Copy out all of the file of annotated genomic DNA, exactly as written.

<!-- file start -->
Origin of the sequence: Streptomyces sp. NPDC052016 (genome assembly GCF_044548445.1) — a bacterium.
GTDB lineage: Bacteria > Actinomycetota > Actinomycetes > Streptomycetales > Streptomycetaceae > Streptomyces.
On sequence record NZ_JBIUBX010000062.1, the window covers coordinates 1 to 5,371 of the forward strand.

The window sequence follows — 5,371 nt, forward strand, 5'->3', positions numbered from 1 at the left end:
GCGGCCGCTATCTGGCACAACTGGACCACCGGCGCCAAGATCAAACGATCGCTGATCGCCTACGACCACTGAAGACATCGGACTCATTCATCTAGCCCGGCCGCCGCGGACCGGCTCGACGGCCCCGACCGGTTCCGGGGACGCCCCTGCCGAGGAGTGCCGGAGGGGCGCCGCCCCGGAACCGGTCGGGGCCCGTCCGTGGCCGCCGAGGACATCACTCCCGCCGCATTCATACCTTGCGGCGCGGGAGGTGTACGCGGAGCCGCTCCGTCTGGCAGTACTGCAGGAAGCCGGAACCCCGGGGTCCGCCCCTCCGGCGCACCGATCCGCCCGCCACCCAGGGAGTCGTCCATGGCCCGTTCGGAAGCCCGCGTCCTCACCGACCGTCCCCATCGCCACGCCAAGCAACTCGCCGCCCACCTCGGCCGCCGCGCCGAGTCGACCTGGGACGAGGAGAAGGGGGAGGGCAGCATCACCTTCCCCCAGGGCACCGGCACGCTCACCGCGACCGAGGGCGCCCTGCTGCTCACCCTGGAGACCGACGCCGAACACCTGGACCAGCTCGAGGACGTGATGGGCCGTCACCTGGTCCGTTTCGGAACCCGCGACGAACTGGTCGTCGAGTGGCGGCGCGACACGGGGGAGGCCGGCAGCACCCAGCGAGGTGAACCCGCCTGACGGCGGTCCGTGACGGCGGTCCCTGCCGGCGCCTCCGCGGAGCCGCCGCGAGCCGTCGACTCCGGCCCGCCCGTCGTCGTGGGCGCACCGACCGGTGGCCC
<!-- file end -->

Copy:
Origin of the sequence: Streptomyces sp. NPDC052016 (genome assembly GCF_044548445.1) — a bacterium.
GTDB lineage: Bacteria > Actinomycetota > Actinomycetes > Streptomycetales > Streptomycetaceae > Streptomyces.
On sequence record NZ_JBIUBX010000062.1, the window covers coordinates 1 to 5,371 of the forward strand.

The window sequence follows — 5,371 nt, forward strand, 5'->3', positions numbered from 1 at the left end:
GCGGCCGCTATCTGGCACAACTGGACCACCGGCGCCAAGATCAAACGATCGCTGATCGCCTACGACCACTGAAGACATCGGACTCATTCATCTAGCCCGGCCGCCGCGGACCGGCTCGACGGCCCCGACCGGTTCCGGGGACGCCCCTGCCGAGGAGTGCCGGAGGGGCGCCGCCCCGGAACCGGTCGGGGCCCGTCCGTGGCCGCCGAGGACATCACTCCCGCCGCATTCATACCTTGCGGCGCGGGAGGTGTACGCGGAGCCGCTCCGTCTGGCAGTACTGCAGGAAGCCGGAACCCCGGGGTCCGCCCCTCCGGCGCACCGATCCGCCCGCCACCCAGGGAGTCGTCCATGGCCCGTTCGGAAGCCCGCGTCCTCACCGACCGTCCCCATCGCCACGCCAAGCAACTCGCCGCCCACCTCGGCCGCCGCGCCGAGTCGACCTGGGACGAGGAGAAGGGGGAGGGCAGCATCACCTTCCCCCAGGGCACCGGCACGCTCACCGCGACCGAGGGCGCCCTGCTGCTCACCCTGGAGACCGACGCCGAACACCTGGACCAGCTCGAGGACGTGATGGGCCGTCACCTGGTCCGTTTCGGAACCCGCGACGAACTGGTCGTCGAGTGGCGGCGCGACACGGGGGAGGCCGGCAGCACCCAGCGAGGTGAACCCGCCTGACGGCGGTCCGTGACGGCGGTCCCTGCCGGCGCCTCCGCGGAGCCGCCGCGAGCCGTCGACTCCGGCCCGCCCGTCGTCGTGGGCGCACCGACCGGTGGCCC